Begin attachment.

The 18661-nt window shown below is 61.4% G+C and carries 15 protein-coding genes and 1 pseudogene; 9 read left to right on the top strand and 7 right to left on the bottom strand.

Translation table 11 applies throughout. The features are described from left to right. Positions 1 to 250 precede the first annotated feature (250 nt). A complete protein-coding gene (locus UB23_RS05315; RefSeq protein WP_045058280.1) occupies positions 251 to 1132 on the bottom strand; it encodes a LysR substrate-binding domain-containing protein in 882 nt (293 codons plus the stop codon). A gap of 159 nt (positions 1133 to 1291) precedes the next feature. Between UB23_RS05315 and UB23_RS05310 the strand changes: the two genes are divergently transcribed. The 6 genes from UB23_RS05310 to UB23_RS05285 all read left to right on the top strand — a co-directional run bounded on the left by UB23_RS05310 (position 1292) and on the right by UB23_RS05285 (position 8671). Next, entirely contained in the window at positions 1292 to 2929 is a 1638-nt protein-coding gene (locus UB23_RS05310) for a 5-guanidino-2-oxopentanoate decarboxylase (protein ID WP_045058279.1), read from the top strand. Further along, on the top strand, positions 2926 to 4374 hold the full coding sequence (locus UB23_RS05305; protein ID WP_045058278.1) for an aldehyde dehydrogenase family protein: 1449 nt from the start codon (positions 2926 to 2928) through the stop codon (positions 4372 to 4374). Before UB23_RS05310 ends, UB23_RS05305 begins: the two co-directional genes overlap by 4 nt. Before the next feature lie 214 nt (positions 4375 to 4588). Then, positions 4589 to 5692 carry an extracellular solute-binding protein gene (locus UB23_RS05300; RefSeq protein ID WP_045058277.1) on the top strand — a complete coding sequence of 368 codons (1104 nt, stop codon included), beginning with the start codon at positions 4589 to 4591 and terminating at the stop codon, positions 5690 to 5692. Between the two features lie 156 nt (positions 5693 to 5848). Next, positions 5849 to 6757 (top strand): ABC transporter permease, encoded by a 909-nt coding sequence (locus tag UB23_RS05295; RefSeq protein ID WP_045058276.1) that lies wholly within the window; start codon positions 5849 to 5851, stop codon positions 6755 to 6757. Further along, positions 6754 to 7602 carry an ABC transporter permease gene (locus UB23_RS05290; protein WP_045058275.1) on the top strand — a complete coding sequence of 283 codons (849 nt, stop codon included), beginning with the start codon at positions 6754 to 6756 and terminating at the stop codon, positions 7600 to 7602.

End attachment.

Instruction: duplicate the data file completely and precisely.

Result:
The 18661-nt window shown below is 61.4% G+C and carries 15 protein-coding genes and 1 pseudogene; 9 read left to right on the top strand and 7 right to left on the bottom strand.

Translation table 11 applies throughout. The features are described from left to right. Positions 1 to 250 precede the first annotated feature (250 nt). A complete protein-coding gene (locus UB23_RS05315; RefSeq protein WP_045058280.1) occupies positions 251 to 1132 on the bottom strand; it encodes a LysR substrate-binding domain-containing protein in 882 nt (293 codons plus the stop codon). A gap of 159 nt (positions 1133 to 1291) precedes the next feature. Between UB23_RS05315 and UB23_RS05310 the strand changes: the two genes are divergently transcribed. The 6 genes from UB23_RS05310 to UB23_RS05285 all read left to right on the top strand — a co-directional run bounded on the left by UB23_RS05310 (position 1292) and on the right by UB23_RS05285 (position 8671). Next, entirely contained in the window at positions 1292 to 2929 is a 1638-nt protein-coding gene (locus UB23_RS05310) for a 5-guanidino-2-oxopentanoate decarboxylase (protein ID WP_045058279.1), read from the top strand. Further along, on the top strand, positions 2926 to 4374 hold the full coding sequence (locus UB23_RS05305; protein ID WP_045058278.1) for an aldehyde dehydrogenase family protein: 1449 nt from the start codon (positions 2926 to 2928) through the stop codon (positions 4372 to 4374). Before UB23_RS05310 ends, UB23_RS05305 begins: the two co-directional genes overlap by 4 nt. Before the next feature lie 214 nt (positions 4375 to 4588). Then, positions 4589 to 5692 carry an extracellular solute-binding protein gene (locus UB23_RS05300; RefSeq protein ID WP_045058277.1) on the top strand — a complete coding sequence of 368 codons (1104 nt, stop codon included), beginning with the start codon at positions 4589 to 4591 and terminating at the stop codon, positions 5690 to 5692. Between the two features lie 156 nt (positions 5693 to 5848). Next, positions 5849 to 6757 (top strand): ABC transporter permease, encoded by a 909-nt coding sequence (locus tag UB23_RS05295; RefSeq protein ID WP_045058276.1) that lies wholly within the window; start codon positions 5849 to 5851, stop codon positions 6755 to 6757. Further along, positions 6754 to 7602 carry an ABC transporter permease gene (locus UB23_RS05290; protein WP_045058275.1) on the top strand — a complete coding sequence of 283 codons (849 nt, stop codon included), beginning with the start codon at positions 6754 to 6756 and terminating at the stop codon, positions 7600 to 7602.